The Mad Men days also saw the beginning of a new creative wave in advertising. Fact heavy, demonstration driven, before and after advertising was beginning to give way to softer, more emotionally driven approaches. To better address these needs agencies started to employ motivational research as part of their creative development process. Initially, most of the creative people viewed this with great skepticism and saw it as a distraction.
The conference room scene in which Dr. Faye Miller introduced these new techniques to the agency team captured the attitude and dynamic brilliantly. Many of the researchers in this field were women and they had to work very hard just to command the attention of advertising’s macho boys club. Also, their research was based on “touchy feely” findings and attitudes that the Don Drapers of the business simply could not grasp or relate to. It was an uphill battle and Don’s abrupt exit summed it up well. I don’t think we’ve seen the last of Dr. Miller.
The Ups And Downs Of Christmas
The Christmas holidays were hectic and demanding in the agency business. There usually was a heavy workload leading up to the holidays that had to be balanced with the obligations of client entertainment and attention. It was expected. Christmas parties definitely were the highlight of the year…not only at the agencies but also with the vast array of media companies, printers, production houses, and other suppliers who courted agencies for their business. Some of these outside parties were legendary for their extravagance and wild and crazy times. We had clients that would plan an entire holiday week around attending them and it was the responsibility of the account team to make sure that every base and expense was covered.
Keep It In The Family
Most agencies preferred to do their client holiday entertaining at private lunches and dinners where they could spend some quality, relationship-building time. Agency parties were more like internal family affairs, each with their own style and tradition. We let our hair down, celebrated, and got to know each other better. When times were good the parties were bigger. When times were lean they were scaled back. But there was always a party. We tried to avoid having clients at office Christmas celebrations for some good reasons. The prospect of multiple, socially lubricated clients gathered in one place comparing notes about the agency was a risky recipe. There was always the possibility of embarrassing and potentially relationship-ending incidents. Expectations were higher so it cost more. And, it also meant that the key agency management would be taking care of clients rather than celebrating the agency and its people.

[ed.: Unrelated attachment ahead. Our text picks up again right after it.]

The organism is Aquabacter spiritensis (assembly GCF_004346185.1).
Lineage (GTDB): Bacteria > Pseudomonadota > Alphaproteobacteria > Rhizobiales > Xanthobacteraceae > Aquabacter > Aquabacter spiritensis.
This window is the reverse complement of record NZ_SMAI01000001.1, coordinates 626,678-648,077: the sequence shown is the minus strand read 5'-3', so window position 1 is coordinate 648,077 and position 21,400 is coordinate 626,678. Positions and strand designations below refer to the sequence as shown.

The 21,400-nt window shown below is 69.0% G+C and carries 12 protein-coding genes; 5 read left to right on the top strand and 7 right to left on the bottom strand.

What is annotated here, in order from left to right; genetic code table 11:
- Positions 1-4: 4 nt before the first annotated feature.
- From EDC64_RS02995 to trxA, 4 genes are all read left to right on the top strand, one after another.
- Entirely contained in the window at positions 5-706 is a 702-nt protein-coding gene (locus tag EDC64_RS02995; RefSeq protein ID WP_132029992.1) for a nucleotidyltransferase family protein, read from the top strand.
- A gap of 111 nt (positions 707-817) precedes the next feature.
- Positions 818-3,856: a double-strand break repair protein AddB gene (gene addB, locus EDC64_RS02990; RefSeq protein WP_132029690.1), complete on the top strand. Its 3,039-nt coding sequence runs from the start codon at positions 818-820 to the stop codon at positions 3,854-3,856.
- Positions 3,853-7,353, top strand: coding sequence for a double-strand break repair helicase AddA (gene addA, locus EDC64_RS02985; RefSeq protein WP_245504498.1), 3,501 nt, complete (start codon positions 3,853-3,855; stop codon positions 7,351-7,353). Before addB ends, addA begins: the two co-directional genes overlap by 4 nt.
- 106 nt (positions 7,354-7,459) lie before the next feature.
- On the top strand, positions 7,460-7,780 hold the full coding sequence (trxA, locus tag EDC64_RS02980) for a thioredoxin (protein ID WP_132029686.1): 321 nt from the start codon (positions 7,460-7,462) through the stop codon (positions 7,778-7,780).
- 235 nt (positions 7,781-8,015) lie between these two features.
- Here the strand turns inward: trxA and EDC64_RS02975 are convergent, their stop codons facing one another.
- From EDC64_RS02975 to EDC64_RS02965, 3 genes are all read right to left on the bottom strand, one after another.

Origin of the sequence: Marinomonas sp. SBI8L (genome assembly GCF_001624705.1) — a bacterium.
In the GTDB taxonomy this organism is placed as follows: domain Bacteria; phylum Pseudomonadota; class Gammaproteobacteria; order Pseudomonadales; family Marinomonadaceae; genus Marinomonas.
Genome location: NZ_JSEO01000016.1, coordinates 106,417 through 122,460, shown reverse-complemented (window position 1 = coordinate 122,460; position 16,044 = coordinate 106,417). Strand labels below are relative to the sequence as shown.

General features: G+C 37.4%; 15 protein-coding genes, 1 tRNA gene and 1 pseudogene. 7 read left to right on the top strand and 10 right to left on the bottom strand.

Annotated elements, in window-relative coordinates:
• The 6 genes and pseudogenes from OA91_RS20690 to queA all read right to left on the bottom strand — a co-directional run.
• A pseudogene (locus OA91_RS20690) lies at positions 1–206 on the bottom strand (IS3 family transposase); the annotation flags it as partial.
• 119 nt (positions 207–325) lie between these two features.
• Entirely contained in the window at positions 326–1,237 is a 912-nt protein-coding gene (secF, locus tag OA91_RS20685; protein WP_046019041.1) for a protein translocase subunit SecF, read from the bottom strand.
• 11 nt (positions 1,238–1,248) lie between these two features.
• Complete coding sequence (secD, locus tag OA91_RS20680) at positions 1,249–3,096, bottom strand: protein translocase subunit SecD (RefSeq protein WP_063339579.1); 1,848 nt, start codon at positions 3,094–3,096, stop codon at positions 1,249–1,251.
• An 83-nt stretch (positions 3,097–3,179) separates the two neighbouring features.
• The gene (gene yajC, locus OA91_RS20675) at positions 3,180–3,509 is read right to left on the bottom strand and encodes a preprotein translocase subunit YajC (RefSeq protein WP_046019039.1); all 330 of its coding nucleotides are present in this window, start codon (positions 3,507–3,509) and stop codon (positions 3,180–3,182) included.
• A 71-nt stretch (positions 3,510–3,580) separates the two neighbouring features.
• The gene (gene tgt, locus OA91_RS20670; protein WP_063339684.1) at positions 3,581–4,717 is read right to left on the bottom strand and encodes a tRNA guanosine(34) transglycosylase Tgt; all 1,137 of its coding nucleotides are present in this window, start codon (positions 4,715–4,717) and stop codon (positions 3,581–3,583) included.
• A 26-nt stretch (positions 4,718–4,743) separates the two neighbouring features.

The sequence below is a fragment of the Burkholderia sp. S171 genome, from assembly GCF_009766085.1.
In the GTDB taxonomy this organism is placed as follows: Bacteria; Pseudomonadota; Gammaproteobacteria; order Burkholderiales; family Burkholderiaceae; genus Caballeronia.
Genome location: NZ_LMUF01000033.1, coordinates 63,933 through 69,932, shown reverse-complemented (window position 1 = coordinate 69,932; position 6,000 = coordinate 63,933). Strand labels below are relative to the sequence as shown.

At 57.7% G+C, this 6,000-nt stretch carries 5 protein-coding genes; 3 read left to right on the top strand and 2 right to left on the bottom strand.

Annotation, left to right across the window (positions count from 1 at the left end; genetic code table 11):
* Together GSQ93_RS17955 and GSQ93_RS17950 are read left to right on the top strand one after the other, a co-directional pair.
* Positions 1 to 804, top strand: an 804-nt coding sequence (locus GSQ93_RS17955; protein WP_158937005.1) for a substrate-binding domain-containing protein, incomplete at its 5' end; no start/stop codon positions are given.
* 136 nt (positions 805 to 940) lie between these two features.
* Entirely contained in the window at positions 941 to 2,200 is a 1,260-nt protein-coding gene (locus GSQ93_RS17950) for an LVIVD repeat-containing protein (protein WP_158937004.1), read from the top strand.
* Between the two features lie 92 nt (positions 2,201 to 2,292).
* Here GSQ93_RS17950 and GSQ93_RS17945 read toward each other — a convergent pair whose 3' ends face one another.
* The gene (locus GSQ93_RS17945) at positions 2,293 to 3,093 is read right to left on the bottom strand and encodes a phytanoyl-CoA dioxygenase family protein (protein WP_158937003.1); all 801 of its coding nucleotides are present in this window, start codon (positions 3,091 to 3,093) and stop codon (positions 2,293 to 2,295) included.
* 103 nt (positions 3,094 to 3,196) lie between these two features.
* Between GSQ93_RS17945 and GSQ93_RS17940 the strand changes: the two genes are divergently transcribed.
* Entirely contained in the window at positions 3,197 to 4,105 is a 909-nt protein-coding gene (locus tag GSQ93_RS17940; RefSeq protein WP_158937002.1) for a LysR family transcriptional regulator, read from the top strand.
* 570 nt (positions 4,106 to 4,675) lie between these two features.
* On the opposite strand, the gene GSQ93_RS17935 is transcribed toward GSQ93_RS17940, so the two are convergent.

This was cleverly brought to life at Sterling Cooper Draper Pryce when the Lucky Strike client (Mr. 71% of the agency’s business) announced he was in town, wanted to attend the agency’s party and was expecting a Madison Avenue great time. Suddenly, Roger had to up the ante for the party and “change the rating from convalescent home to Roman orgy.” He was also subjected to a lecture from Lane about the importance of controlling expenses and reining in his “bottomless pocket of money” management style. Then, the client forced Roger into donning the Santa Claus suit and took pictures with staffers sitting on his lap. Ho! Ho! Ho! Humiliating.
The next day Roger met Don at the office and made this classic statement that summed up his attitude about the party. “ My father used to say that this is the greatest job in the world except for one thing — the clients.”
Clients. Without them there wouldn’t be any Mad Men.Powered by Sidelines